For the sake of argument we will accept the current majority consensus view of the phylogeny of Tetrapulmonata. If we combine this phylogeny with the above described character distribution we arrive at the following picture: The tail filament has a highly incongruent distribution even within Tetrapulmonata. One sister group (Pedipalpi) includes a subclade (whip scorpions) with and one subclade (whip spiders) without a flagellum, while the other sister group would likewise include one subclade (Uraraneida) with and one subclade (Araneae) without flagellum. Haptopoda, the fossil sister group of Pedipalpi also lacks a flagellum. Idmonarachne, which is either the sister group of Uraraneida+Aranaeae or less likely the sister group of spiders also lacks a flagellum. Finally, all the earliest fossil spiders lack a flagellum. Given the otherwise homoplastic pattern of the occurrence of a tail filament, the hypothesis of a flagellum in the ground plan of Araneae would not be more parsimonious than a convergent origin of the flagellum in Thelyphonida and Uraraneida. Only after discovery of Chimerarachne, and if we follow its placement closer to Araneae than to Uraraneida (contra Huang et al. 2018), could we use parsimony to interpret the flagellum as plesiomorphy in the ground plan of Araneae. However, this interpretation would be a postdiction (retrodiction), not a prediction, let alone a successful prediction.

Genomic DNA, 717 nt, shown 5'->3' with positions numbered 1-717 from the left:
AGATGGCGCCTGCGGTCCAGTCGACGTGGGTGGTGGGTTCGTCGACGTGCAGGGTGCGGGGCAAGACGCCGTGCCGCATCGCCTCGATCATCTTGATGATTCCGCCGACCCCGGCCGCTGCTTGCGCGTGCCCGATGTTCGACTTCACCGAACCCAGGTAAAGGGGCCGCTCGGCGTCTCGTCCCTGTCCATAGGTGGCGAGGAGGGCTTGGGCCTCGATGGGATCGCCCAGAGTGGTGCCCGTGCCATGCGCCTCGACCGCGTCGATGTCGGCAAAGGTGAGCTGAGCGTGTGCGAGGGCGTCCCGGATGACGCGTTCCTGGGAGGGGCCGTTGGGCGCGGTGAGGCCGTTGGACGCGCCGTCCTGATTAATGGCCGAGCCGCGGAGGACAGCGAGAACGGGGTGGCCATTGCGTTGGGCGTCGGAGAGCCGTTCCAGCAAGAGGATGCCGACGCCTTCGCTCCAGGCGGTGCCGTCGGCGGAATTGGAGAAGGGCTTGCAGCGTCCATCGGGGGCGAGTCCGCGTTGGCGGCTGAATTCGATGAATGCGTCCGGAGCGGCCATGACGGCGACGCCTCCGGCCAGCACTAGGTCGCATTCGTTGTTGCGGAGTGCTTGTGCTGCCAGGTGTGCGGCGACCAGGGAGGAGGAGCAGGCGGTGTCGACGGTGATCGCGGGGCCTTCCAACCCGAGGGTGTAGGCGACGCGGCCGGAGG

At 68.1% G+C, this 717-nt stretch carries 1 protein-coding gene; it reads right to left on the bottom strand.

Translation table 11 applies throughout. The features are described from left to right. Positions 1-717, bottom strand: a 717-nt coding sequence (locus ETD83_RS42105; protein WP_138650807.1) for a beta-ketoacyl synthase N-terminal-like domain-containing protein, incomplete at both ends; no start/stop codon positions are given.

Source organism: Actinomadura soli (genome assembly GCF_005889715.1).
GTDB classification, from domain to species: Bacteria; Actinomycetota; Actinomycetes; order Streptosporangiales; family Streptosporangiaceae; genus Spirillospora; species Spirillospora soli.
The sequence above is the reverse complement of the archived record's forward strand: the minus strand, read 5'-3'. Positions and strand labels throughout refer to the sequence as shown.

Given the above mentioned phylogenetic relationships and pattern of character distribution, and using the principle of parsimony (basically Ockham’s razor) to minimize the number of evolutionary steps (gains and losses) to optimally explain the character distribution on the given tree, we can now conclude that even within the evolutionary paradigm and applying the phylogenetic reasoning of mainstream cladistic methodology, a tail filament could not have been predicted for the ground plan of spiders. It is not just that the prediction was never made explicitly in practice, but it is not even implied by the data. No clear prediction would even have been possible based on these incongruent data, so that it would have been an unsupported and unreasonable prediction.